Why casting Nawazuddin Siddiqui as Balasaheb Thackeray is a whiplash of brilliance
After all, everything leads up to the elections.
- Total Shares
Nawazuddin Siddiqui will be seen as Balasaheb Thackeray in the latter’s upcoming biopic, Thackeray.
We keep repeating this sentence over and over again because it sounds so surreal.
Bal Thackeray, the Shiv Sena supremo, was not exactly known for his benevolence to all. In fact, quite the opposite. He allegedly had a finger in every pie available during his time — or, as the giggle-inducing dialogue in the Thackeray trailer goes, “Riots mein mera haath nahin, mere paon thein.”
If Ram Gopal Varma’s ‘inspired’ version, the Sarkar trilogy (although only the first part is of consequence here) is to be believed, Thackeray was just that — judge, jury and the executioner.
His hatred against North Indians, especially people from the Hindi heartlands, South Indians and people from the minority community, was legendary, at least in his rants. There was a time when the word ‘bhaiyya’ would piss off the ‘Marathi manas’ he spoke directly to, leading to instances of violence.
And what can one say about the ‘Hindu Hriday Samraat’ and his apparent cold-heartedness towards Muslims, the man who allegedly sent his thugs to make chalk marks on the houses that housed Muslim dwellers and fomented the 1992-93 riots?
Which is why we repeat the above lines again and again — it is surreal to sit in 2019, and watch a Muslim man, an immigrant from Uttar Pradesh, bring to life the character of the man who was most hostile to precisely those communities.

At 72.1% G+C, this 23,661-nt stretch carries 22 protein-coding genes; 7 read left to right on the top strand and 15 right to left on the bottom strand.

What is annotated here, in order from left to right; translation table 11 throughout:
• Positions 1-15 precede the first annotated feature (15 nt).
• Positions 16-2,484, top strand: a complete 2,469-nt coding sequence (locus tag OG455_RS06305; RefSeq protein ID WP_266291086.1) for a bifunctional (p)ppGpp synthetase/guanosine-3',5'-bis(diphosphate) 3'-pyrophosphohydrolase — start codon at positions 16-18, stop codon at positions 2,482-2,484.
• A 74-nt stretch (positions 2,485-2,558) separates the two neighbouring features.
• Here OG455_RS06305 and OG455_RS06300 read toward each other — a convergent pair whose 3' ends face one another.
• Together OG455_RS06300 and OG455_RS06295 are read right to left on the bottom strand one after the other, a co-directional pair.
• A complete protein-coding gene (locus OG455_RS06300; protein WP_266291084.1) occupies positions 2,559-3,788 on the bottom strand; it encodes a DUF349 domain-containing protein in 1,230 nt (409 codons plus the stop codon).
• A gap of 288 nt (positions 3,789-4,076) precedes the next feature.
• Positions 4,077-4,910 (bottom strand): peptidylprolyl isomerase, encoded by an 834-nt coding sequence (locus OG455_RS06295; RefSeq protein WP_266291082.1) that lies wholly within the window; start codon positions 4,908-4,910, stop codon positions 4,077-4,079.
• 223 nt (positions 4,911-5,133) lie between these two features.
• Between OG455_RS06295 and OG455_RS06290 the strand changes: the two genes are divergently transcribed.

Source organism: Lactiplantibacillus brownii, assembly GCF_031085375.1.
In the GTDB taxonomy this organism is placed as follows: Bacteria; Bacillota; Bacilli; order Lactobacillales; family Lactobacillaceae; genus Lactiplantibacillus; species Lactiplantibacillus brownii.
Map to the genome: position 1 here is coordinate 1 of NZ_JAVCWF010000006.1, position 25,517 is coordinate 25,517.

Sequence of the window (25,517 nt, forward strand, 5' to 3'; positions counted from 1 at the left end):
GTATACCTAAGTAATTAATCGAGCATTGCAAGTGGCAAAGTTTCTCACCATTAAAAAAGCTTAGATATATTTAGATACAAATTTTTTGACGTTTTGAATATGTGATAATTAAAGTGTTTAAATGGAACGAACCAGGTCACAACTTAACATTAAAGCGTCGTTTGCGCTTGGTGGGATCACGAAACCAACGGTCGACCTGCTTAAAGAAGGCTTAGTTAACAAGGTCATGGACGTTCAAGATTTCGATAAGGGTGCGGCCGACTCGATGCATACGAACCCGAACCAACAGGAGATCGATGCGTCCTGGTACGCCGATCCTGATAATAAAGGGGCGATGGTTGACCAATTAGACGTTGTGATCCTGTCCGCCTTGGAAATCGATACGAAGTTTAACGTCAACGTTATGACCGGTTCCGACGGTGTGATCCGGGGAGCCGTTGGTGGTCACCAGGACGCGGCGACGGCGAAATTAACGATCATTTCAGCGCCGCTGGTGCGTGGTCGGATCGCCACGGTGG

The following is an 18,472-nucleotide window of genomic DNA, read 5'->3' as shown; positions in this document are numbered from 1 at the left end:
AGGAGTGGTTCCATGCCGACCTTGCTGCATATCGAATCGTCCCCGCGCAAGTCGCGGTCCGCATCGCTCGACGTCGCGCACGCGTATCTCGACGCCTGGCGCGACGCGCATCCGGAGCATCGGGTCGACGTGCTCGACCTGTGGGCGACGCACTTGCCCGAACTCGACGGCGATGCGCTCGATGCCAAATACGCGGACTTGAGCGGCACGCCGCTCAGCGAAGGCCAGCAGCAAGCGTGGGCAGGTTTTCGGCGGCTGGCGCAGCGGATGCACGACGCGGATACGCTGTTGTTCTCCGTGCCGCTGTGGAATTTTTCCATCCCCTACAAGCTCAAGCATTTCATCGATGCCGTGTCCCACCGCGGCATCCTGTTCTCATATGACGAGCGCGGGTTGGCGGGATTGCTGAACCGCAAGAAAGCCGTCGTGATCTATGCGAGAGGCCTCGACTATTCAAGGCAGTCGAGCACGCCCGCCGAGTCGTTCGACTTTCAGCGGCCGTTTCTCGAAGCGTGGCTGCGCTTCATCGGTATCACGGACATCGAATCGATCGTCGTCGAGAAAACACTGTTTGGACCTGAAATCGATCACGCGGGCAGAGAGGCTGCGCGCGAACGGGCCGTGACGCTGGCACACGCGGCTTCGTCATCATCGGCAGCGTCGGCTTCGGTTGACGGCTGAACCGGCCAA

Given that the film is written by Sanjay Raut, a man once regarded as Thackeray’s right hand, the answer should be coagulating in your brain. Add to that the fact that it is backed wholeheartedly by the Thackeray family — with Uddhav Thackeray personally launching the trailer.
In fact, the Shiv Sena, who’ve made a name for themselves by threatening vandalism and burning down of theatres before the release of a film they deem a peril to the cultural fabric of India, are even ready to indulge in a dialogue with the Central Board Of Film Certification (CBFC) over their suggested cuts — four dialogues and two scenes — on the biopic.
So, what happened? The answer lies in the countdown to the 2019 Lok Sabha elections. And more precisely, in the two quotes below:
“Balasaheb was controversial. What he said and did are in the records. We have not made it up. He spoke about protecting the rights of the locals, all the regional parties are doing that today. He has been shown like he was.” — Sanjay Raut.
“I think the least we all could do is at least appreciate Shiv Sena for having a progressive approach and choosing me to play their idol irrespective of my religious background.” — Nawazuddin Siddiqui.
If there’s one thing Indian politicians have learned in the last four years of the BJP’s domination at the centre, it is that the general public does not really care about cities being renamed, or any other cosmetic changes, for that matter.
The second-most important thing is that militant Hindutva is a road best left abandoned.
See you at the elections. Erm... movies! (Source: Still from Thackeray/YouTube screengrab)
Then how does a political party, which was formed on this very ideology, sustain itself under the neo-secular wave? Why — by presenting itself as:
Aware of their dark past.
Progressive enough to want to evolve from that darkness.
So, yeah. ‘Appeasement’ is the mantra. And in the process, they are simply keeping their options open, however limited they may be.